“What’s new?” I asked.
“Just waiting for my ship to come in,” explained Raphael.
“How long have you been waiting?”
“How do you know your ship will, indeed, come in?”
Raphael looked puzzled.
“Did you send any out?” I asked.
“What do you mean?” Raphael replied.
“For your ship to come in, first, you have to send some out.”
From the Ask Tom mailbag –
When you described culture as a Key Result Area, you said the manager should be an effective model for behaviors that support the company’s culture. I am looking at our company’s mission, vision, values and it’s not really clear what those behaviors are.
The reason it’s not clear is that most mission, vision, values placards are not user friendly. There is no clarity because the company (the CEO, executive managers, managers and supervisors) have not made it clear. If you want clear behaviors, you have to define them.
For example, if teamwork is an agreed-upon value. “Our company values teamwork in its approach to problem solving and decision making.” What are the behaviors connected with teamwork? Spell it out.
Our company values teamwork in its approach to problem solving and decision making. Given a problem to solve, each team member, using their full commitment and capability is required to give their supervisor or manager “best advice.” Given a problem to solve, each manager or supervisor is required to collect facts about the problem by listening to “best advice” from their team. Only after thorough discussion and consideration of the data, contributing factors, circumstances and alternatives, will the manager or supervisor make the decision about the course of action to solve the problem. Our company acknowledges that this may be cumbersome and slow down the problem solving process AND it acknowledges that this process will be a learning tool for each team member in problem solving. In the short term, this process may slow things down AND in the long run, this process will prepare each team member to solve more complicated problems. This is not a suggestion, this is a requirement. -Tom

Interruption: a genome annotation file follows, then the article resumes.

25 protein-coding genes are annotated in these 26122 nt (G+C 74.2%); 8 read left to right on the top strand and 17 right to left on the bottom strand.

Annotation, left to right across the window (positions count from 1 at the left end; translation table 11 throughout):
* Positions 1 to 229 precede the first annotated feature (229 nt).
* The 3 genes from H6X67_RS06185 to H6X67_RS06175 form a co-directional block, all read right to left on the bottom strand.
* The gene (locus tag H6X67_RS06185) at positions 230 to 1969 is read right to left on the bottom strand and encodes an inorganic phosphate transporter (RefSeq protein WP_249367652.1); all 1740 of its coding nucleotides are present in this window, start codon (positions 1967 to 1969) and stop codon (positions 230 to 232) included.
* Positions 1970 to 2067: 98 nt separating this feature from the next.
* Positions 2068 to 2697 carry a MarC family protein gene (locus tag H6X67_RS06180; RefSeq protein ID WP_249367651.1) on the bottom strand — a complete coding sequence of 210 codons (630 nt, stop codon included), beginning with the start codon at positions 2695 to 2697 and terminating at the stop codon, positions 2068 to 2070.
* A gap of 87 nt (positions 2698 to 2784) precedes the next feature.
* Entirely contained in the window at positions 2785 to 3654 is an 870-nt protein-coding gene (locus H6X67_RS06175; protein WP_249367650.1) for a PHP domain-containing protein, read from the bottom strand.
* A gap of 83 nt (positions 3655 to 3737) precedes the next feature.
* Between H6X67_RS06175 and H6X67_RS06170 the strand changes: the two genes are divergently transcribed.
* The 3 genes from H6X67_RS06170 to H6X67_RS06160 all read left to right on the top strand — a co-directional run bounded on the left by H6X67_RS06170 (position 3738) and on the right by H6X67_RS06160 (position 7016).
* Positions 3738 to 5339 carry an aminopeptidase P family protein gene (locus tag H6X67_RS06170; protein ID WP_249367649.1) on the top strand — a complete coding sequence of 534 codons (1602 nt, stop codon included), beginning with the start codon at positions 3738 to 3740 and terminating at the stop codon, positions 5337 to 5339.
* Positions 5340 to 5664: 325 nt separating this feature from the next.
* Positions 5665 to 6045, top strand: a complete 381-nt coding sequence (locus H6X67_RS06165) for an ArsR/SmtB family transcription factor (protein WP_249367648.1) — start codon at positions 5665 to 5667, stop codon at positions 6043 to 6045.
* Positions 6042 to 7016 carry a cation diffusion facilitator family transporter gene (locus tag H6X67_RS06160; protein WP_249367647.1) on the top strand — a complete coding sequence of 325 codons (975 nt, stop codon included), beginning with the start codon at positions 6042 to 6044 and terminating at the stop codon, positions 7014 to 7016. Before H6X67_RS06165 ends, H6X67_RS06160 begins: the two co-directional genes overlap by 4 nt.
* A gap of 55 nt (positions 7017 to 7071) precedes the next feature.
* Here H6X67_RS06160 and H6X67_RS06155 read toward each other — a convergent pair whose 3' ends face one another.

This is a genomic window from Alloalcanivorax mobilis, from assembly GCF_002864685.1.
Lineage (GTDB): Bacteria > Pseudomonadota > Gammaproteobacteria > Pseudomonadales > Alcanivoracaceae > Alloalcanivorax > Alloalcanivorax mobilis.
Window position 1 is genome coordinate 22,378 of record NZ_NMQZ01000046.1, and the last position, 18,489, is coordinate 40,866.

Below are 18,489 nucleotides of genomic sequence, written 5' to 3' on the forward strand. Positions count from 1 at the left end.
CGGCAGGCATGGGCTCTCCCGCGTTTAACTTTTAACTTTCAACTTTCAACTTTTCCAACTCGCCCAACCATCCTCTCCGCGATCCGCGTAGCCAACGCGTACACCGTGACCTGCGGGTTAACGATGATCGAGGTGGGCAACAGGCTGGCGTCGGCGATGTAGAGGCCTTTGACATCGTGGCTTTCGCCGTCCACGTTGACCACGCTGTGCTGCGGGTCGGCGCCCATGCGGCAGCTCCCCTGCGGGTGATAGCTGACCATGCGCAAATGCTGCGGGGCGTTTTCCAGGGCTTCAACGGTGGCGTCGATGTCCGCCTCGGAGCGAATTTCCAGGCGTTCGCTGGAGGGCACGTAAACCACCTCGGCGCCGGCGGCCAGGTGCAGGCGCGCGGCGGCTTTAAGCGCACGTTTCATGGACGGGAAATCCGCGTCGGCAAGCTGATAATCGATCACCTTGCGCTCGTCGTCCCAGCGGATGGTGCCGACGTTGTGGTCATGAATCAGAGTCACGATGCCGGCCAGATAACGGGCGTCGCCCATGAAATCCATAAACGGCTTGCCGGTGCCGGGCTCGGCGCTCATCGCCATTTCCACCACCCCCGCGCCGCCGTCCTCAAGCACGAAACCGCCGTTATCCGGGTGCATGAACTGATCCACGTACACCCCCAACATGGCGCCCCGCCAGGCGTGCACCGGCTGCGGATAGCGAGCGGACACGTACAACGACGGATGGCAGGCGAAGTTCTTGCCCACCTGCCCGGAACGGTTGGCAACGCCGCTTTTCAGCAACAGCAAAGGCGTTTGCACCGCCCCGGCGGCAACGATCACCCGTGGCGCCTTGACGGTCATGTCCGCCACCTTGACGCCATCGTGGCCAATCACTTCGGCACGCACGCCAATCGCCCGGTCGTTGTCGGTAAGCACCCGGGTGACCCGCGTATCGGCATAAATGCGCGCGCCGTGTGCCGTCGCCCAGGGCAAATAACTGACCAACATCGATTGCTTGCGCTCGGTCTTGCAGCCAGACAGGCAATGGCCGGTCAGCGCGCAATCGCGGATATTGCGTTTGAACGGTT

You may recognize “best advice” from Nick Forrest in How Dare You Manage?
From the Ask Tom mailbag –
I hear you say that management is about setting context. I think I understand what that means, but I do NOT understand how to do it.
Culture is context. Setting context is the prime objective for every manager. Context is the environment in which work is done. Work is making decisions and solving problems. This is fundamental managerial work. Three moving parts –
- Communicate the Vision. This is the future picture of a project, picture of a product in a package, the output from a service. This is what a clean carpet looks like.
- Performance Standard. This is the what, by when. This is the objective in measurable terms. This is the goal – QQTR, quantity, quality, time (deadline or evaluation period), resources. The vision is full of excitement and enthusiasm, specifically defined by the performance standard.
- Constraints. There are always constraints and guidelines. Budget is a constraint, access to resources is a constraint, time can be a constraint. These are the lines on the field. Safety issues are always a constraint. When the project is finished, you should go home with all your fingers and toes.
That’s it, then let the team loose to solve the problems and make the decisions within the context. Do not make this more complicated. It’s always about the fundamentals. -Tom
Here is an interesting question posed over this holiday weekend.
How does a CEO gauge effectiveness in the role of CEO? Not conducting a 360 review for other’s perception, but how does the CEO track and consider those elements of CEO effectiveness?
Jack Daly describes the three most important pieces of the CEO role.
- Set the vision.
- Put key people in key roles.
- Build the appropriate culture to support the organization.
In some ways, gauging effectiveness may be in the selection of what the CEO should NOT be doing. Your thoughts?